I've used affinities nearly my entire bass playing experience out of necessity or otherwise and it suited me fine as is, and mods over time just make them better. My current one I stripped of paint and finish to find a beautiful 2-3 piece body underneath and I'm giving it a stain finish. the hardware works, but a investment of $50-$100 I guess euros would get you a swell bass.

Also, lots of guitarists come to this page asking for advice about basses and always say the idea of a 4 string is limiting, and you need more strings. BASS IS NOT GUITAR, go to any concert, and you're going to see 4 stringers probably 8/10 times and 9/10 of those guys will be playing a Fender P or J bass or some iteration of it. More strings do provide an extended range, but they require a sizeable amp to sound good, cost more as mentioned, and aren't there to be wanked around on like a guitar. Bass is about the groove, there is melody, but you generally are not there to shred if you are, you're better off sticking to guitar.

But again you'd need a bass amp, not a guitar amp. And To that extent, what guitar amp do you have, if it's at all groan worthy or not gig worthy I suggest you improve that before you get into a whole new instrument
#10
i have a £100 ss amp, a chord, i have plans to upgrade but it will take around a year.
i don't have or plan to buy a bass amp, altough i could get a hideously cheap sx shitbox amp for about £20 or something of my sister. would this be worth it bearing in mind the true awfulness of the amp/ guitar's pickups weighed against being able to use it with my fuzz pedal?

Also, as perhaps i should have put in the op, i already play guitar, keyboard, ukulele and harmonica to a certain extent and on top of my going to uni soon, playing bass would have to have a significant advantage to my musical skills/be really fun to be worth the time invested in it. I know i would enjoy having a bass, i'm just not sure if it's worth the money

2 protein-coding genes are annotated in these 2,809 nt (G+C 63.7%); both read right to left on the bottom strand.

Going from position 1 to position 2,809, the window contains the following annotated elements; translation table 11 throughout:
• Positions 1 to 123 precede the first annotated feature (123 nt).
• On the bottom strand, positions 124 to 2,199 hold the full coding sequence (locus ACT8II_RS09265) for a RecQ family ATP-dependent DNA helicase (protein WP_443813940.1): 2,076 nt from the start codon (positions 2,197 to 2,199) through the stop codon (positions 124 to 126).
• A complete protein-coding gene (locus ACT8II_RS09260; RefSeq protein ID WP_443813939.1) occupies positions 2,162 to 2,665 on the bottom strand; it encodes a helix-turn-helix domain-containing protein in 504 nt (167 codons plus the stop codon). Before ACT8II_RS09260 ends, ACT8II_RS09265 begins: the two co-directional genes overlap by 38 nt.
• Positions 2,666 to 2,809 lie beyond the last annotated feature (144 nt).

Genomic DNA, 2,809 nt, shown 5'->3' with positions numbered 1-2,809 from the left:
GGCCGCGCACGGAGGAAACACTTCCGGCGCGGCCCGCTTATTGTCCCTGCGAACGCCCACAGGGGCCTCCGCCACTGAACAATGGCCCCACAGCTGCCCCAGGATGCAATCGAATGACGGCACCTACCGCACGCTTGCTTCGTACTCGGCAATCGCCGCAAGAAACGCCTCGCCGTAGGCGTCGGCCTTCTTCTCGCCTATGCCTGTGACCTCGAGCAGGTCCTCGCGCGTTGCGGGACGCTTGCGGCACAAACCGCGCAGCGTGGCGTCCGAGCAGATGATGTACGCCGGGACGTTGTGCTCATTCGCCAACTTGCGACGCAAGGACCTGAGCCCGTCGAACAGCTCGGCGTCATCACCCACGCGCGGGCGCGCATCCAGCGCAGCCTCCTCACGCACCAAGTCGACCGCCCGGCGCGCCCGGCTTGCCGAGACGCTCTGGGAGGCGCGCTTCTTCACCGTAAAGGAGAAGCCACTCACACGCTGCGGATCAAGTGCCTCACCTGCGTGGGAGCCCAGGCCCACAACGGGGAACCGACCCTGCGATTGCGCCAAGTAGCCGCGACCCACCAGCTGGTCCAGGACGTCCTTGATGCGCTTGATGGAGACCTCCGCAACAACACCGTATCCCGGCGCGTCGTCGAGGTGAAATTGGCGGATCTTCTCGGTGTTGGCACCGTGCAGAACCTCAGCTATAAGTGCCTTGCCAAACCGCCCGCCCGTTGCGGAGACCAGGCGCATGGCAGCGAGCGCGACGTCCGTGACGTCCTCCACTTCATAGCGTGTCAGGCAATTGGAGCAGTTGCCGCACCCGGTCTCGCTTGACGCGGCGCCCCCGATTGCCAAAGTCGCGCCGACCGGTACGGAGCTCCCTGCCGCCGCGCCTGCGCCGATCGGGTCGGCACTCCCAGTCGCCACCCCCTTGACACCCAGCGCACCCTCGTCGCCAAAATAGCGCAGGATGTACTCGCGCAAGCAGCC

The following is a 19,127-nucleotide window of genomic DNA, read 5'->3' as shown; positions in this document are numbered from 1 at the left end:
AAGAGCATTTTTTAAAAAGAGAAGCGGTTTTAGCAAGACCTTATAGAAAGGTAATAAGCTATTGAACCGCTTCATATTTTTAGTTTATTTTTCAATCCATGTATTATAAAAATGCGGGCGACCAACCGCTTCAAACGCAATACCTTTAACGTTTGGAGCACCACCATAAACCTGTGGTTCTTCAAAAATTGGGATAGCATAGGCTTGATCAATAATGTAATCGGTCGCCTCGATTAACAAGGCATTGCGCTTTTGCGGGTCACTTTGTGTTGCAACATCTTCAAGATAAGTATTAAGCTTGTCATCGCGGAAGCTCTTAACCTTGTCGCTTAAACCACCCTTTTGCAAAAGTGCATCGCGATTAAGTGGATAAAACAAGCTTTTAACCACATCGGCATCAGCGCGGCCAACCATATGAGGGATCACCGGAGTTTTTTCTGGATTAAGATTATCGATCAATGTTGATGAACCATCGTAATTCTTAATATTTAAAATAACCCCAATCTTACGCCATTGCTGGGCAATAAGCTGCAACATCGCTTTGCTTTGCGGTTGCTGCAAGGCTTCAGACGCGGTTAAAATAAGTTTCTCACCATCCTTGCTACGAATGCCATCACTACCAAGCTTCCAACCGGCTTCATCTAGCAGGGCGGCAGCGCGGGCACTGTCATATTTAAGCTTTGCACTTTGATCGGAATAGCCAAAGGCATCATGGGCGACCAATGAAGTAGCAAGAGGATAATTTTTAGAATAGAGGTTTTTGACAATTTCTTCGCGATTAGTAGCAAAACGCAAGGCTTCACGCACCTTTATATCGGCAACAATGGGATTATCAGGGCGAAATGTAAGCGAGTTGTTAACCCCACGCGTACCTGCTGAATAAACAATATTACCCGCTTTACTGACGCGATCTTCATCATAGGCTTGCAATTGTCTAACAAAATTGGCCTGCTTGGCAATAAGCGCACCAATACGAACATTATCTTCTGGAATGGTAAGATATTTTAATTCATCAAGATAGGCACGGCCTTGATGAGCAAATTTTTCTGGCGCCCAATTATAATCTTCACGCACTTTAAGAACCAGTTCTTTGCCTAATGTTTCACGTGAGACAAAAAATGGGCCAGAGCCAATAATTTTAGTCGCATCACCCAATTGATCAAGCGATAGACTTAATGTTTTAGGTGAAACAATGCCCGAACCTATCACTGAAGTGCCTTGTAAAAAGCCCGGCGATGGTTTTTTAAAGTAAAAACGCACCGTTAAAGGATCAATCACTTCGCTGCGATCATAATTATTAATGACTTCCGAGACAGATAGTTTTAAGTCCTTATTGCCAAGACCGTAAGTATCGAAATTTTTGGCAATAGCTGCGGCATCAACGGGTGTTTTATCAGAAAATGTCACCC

In my opinion, you should at least start with a 4 string

Does it really make that much difference? without wishing any disrespect to bassists, i have played bass before and found the fundamentals virtually identical to guitar, and i found it strangly uncomfortable/limited somehow without a fifth string, and this was not just a rubbish cheap bass. Thanks for the advice thou, this was something which hadn't occured to me, how much closwer together will the strings typically be?
Quote by ErikLensherr
It's threads like this that separate grammar Nazis from only mildly anti-Semitic grammar conservatives.
Last edited by teh_goon at Sep 15, 2011,
#11
Quote by teh_goon
how much closwer together will the strings typically be?

A few millimeters. The string spacing at the bridge averages around 19mm for your usual 4 string, and you're looking at around 17mm for your usual 5-er. Ibanez SR 5 strings run a little tighter, around 16.5mm IIRC.

It doesn't seem like a lot, but for some people it can make a huge difference.
Composite Aficionado


Spector and Markbass
#12
that dosen't sound problematic, i'll have to try one first of course, but it dosen't sound liek a problem
Quote by ErikLensherr
It's threads like this that separate grammar Nazis from only mildly anti-Semitic grammar conservatives.
#13
Quote by teh_goon


Does it really make that much difference? without wishing any disrespect to bassists, i have played bass before and found the fundamentals virtually identical to guitar, and i found it strangly uncomfortable/limited somehow without a fifth string, and this was not just a rubbish cheap bass. Thanks for the advice thou, this was something which hadn't occured to me, how much closwer together will the strings typically be?



The only reason you found it limiting is because you're coming from guitar. I thought the same thing too, but once you start learning you realize there is a lot you can do with a 4 string.

One more thing, generally you need to look harder and pay more for an amp that will actually be able to make the low b string sound good.


Quote by askrere